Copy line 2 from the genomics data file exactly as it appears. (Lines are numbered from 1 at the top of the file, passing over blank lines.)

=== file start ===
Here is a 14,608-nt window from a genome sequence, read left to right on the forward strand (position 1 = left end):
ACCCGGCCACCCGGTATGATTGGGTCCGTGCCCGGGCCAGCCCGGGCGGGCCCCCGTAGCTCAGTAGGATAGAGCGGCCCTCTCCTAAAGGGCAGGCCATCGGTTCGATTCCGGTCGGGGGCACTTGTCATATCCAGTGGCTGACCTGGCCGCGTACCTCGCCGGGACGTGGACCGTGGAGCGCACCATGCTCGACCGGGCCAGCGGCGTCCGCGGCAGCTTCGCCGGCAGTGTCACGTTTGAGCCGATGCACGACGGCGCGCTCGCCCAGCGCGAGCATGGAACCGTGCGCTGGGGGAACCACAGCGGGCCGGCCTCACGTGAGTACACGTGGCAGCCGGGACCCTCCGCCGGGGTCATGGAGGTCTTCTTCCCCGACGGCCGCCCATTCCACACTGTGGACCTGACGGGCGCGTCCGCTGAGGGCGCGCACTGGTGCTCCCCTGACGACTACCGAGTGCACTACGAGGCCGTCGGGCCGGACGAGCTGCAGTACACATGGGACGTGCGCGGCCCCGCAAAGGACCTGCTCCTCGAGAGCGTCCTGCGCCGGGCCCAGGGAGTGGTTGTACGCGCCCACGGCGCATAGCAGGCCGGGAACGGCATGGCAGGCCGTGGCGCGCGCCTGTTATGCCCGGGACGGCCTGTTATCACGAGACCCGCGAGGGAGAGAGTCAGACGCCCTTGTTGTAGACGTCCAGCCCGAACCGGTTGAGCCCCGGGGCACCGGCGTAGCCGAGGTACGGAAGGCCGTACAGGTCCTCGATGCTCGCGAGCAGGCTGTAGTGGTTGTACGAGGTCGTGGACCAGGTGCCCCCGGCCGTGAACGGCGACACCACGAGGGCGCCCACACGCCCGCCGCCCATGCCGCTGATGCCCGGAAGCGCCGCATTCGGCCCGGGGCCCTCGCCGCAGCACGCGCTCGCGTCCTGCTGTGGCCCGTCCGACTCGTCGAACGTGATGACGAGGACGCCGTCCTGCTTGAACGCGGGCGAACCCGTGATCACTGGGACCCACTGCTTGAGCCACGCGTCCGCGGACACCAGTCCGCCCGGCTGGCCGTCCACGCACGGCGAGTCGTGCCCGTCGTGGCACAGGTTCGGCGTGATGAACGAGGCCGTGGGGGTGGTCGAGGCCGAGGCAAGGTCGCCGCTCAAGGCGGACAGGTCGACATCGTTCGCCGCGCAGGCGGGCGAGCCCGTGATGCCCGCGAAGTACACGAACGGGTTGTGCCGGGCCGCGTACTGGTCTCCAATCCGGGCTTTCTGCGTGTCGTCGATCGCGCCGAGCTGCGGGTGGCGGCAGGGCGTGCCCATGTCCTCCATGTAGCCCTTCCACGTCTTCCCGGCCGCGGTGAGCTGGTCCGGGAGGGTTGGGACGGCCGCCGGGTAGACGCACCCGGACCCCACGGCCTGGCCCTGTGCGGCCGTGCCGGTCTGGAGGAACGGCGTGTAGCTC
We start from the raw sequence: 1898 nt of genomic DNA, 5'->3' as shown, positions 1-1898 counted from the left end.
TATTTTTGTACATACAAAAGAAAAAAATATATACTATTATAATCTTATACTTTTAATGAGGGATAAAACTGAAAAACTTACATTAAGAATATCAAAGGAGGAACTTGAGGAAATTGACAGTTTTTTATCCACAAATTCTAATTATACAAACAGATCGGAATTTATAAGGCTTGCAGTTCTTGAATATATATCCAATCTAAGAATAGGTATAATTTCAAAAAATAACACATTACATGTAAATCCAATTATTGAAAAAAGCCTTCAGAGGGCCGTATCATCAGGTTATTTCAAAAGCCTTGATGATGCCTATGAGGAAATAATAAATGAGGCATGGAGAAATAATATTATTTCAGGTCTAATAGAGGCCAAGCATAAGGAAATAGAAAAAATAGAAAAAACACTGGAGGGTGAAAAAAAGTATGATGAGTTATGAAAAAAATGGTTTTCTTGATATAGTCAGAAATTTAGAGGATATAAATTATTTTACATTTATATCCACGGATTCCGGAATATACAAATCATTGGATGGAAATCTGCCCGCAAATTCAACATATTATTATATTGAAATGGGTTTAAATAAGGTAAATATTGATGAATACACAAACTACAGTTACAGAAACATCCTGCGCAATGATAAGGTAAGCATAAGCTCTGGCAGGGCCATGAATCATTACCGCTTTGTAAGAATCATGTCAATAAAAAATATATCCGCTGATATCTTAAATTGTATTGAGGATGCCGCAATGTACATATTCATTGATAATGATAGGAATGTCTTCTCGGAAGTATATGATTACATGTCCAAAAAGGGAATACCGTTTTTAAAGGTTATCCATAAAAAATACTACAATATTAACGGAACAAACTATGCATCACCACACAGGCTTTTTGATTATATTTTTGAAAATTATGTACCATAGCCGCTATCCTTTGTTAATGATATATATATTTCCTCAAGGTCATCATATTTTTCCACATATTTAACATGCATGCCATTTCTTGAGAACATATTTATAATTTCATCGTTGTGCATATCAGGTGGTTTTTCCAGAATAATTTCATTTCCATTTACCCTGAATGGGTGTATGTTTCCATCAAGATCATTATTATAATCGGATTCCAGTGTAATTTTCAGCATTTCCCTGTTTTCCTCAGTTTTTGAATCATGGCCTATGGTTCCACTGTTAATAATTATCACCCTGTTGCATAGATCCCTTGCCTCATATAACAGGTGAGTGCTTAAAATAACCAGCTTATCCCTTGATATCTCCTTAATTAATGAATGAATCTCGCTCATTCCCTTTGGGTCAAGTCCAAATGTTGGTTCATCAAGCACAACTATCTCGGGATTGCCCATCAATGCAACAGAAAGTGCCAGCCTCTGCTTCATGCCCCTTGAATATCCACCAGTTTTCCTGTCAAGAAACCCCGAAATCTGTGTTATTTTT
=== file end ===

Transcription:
ACCCGGCCACCCGGTATGATTGGGTCCGTGCCCGGGCCAGCCCGGGCGGGCCCCCGTAGCTCAGTAGGATAGAGCGGCCCTCTCCTAAAGGGCAGGCCATCGGTTCGATTCCGGTCGGGGGCACTTGTCATATCCAGTGGCTGACCTGGCCGCGTACCTCGCCGGGACGTGGACCGTGGAGCGCACCATGCTCGACCGGGCCAGCGGCGTCCGCGGCAGCTTCGCCGGCAGTGTCACGTTTGAGCCGATGCACGACGGCGCGCTCGCCCAGCGCGAGCATGGAACCGTGCGCTGGGGGAACCACAGCGGGCCGGCCTCACGTGAGTACACGTGGCAGCCGGGACCCTCCGCCGGGGTCATGGAGGTCTTCTTCCCCGACGGCCGCCCATTCCACACTGTGGACCTGACGGGCGCGTCCGCTGAGGGCGCGCACTGGTGCTCCCCTGACGACTACCGAGTGCACTACGAGGCCGTCGGGCCGGACGAGCTGCAGTACACATGGGACGTGCGCGGCCCCGCAAAGGACCTGCTCCTCGAGAGCGTCCTGCGCCGGGCCCAGGGAGTGGTTGTACGCGCCCACGGCGCATAGCAGGCCGGGAACGGCATGGCAGGCCGTGGCGCGCGCCTGTTATGCCCGGGACGGCCTGTTATCACGAGACCCGCGAGGGAGAGAGTCAGACGCCCTTGTTGTAGACGTCCAGCCCGAACCGGTTGAGCCCCGGGGCACCGGCGTAGCCGAGGTACGGAAGGCCGTACAGGTCCTCGATGCTCGCGAGCAGGCTGTAGTGGTTGTACGAGGTCGTGGACCAGGTGCCCCCGGCCGTGAACGGCGACACCACGAGGGCGCCCACACGCCCGCCGCCCATGCCGCTGATGCCCGGAAGCGCCGCATTCGGCCCGGGGCCCTCGCCGCAGCACGCGCTCGCGTCCTGCTGTGGCCCGTCCGACTCGTCGAACGTGATGACGAGGACGCCGTCCTGCTTGAACGCGGGCGAACCCGTGATCACTGGGACCCACTGCTTGAGCCACGCGTCCGCGGACACCAGTCCGCCCGGCTGGCCGTCCACGCACGGCGAGTCGTGCCCGTCGTGGCACAGGTTCGGCGTGATGAACGAGGCCGTGGGGGTGGTCGAGGCCGAGGCAAGGTCGCCGCTCAAGGCGGACAGGTCGACATCGTTCGCCGCGCAGGCGGGCGAGCCCGTGATGCCCGCGAAGTACACGAACGGGTTGTGCCGGGCCGCGTACTGGTCTCCAATCCGGGCTTTCTGCGTGTCGTCGATCGCGCCGAGCTGCGGGTGGCGGCAGGGCGTGCCCATGTCCTCCATGTAGCCCTTCCACGTCTTCCCGGCCGCGGTGAGCTGGTCCGGGAGGGTTGGGACGGCCGCCGGGTAGACGCACCCGGACCCCACGGCCTGGCCCTGTGCGGCCGTGCCGGTCTGGAGGAACGGCGTGTAGCTC